June 21, 2017; TV Guide

As a big fan of the CNBC show American Greed, I have noted over the years that an uncomfortable portion of their true crime episodes feature philanthropy in either a central or supporting role to some of this nation’s most egregious scam artists. Thus, it was no surprise to hear that the show would focus next on the Reynolds family, who specialized in charitable solicitations focused on cancer.

The episode is aptly entitled “Junk in a Box” because, although the cancer charities in question raised approximately $187 million over the course of a decade, only three percent of that ever made its way to patients and too often in the form of, yes, junk in a box. From that episode’s promo material:

The Cancer Fund of America promises to provide treatment to cancer patients—but in reality, the charity just sends patients boxes full of seemingly random items like snack cakes and sample-sized toiletries.

NPQ had been covering the Reynolds story for a few years when, in 2015, the attorneys general from all 50 states and the District of Columbia aided by the Federal Trade Commission collaborated to stop what had become a multi-state charity scam empire. At the time, Rick Cohen wrote about how frustrating it was to have the journey to justice take so long, and he placed some responsibility on nonprofits themselves:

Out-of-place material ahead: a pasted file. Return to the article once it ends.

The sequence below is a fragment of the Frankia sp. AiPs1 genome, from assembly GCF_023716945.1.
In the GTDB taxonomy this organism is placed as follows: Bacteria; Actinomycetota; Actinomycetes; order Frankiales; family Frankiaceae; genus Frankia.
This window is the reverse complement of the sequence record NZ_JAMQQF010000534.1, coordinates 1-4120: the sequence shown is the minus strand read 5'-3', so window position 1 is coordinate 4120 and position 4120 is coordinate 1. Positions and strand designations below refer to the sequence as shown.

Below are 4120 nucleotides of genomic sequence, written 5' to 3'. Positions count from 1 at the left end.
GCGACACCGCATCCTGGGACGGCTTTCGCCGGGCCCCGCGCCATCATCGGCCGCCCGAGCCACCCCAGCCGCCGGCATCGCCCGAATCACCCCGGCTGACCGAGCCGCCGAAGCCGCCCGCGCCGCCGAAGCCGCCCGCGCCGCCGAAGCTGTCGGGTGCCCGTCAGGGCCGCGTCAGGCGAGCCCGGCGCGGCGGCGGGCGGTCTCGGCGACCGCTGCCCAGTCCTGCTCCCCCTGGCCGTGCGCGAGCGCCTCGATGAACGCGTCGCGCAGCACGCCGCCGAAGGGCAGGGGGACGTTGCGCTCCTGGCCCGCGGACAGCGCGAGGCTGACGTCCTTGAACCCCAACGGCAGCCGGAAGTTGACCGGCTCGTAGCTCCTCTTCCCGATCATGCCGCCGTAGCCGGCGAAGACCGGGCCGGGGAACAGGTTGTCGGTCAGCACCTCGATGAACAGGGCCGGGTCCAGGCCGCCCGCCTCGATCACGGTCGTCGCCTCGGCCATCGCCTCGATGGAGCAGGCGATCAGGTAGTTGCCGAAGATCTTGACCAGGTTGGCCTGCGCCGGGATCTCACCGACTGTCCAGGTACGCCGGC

Nonprofits don’t like to call for governmental oversight and investigations, but there are nonprofits out there that know other charities that operate much like those of the Reynolds family. The damage caused by Reynolds-like scam charities hurts all charities. The damage is not avoided by nonprofit leaders’ adopting ostrich strategies.

Cohen actually participated in one American Greed episode, entitled “Dealing in Deceit,” about the involvement of the Vanguard Foundation with the fraud of Sammy “Mouli” Cohen. But, there were so many more episodes on philanthropy, like “When Greed and Giving Collide,” “A Most Generous Criminal,” and “Charity Begins at Home,” featuring Bobby Thompson (aka John Donald Cody) who scammed millions over years through the use of shell veteran’s charities. You could binge watch just the shows focused on or featuring philanthropy and come away wondering how these guys make so much money even as legitimate nonprofits struggle for every penny.

We digress; what we really want to do is to encourage you to take a half-hour and watch “Junk in a Box” to get familiar with what the scam looked like, because it is important to notice and report the scams that taint legitimate charity and make skeptics of the public. The show will run at 10P ET/PT on Monday on CNBC.—Ruth McCambridge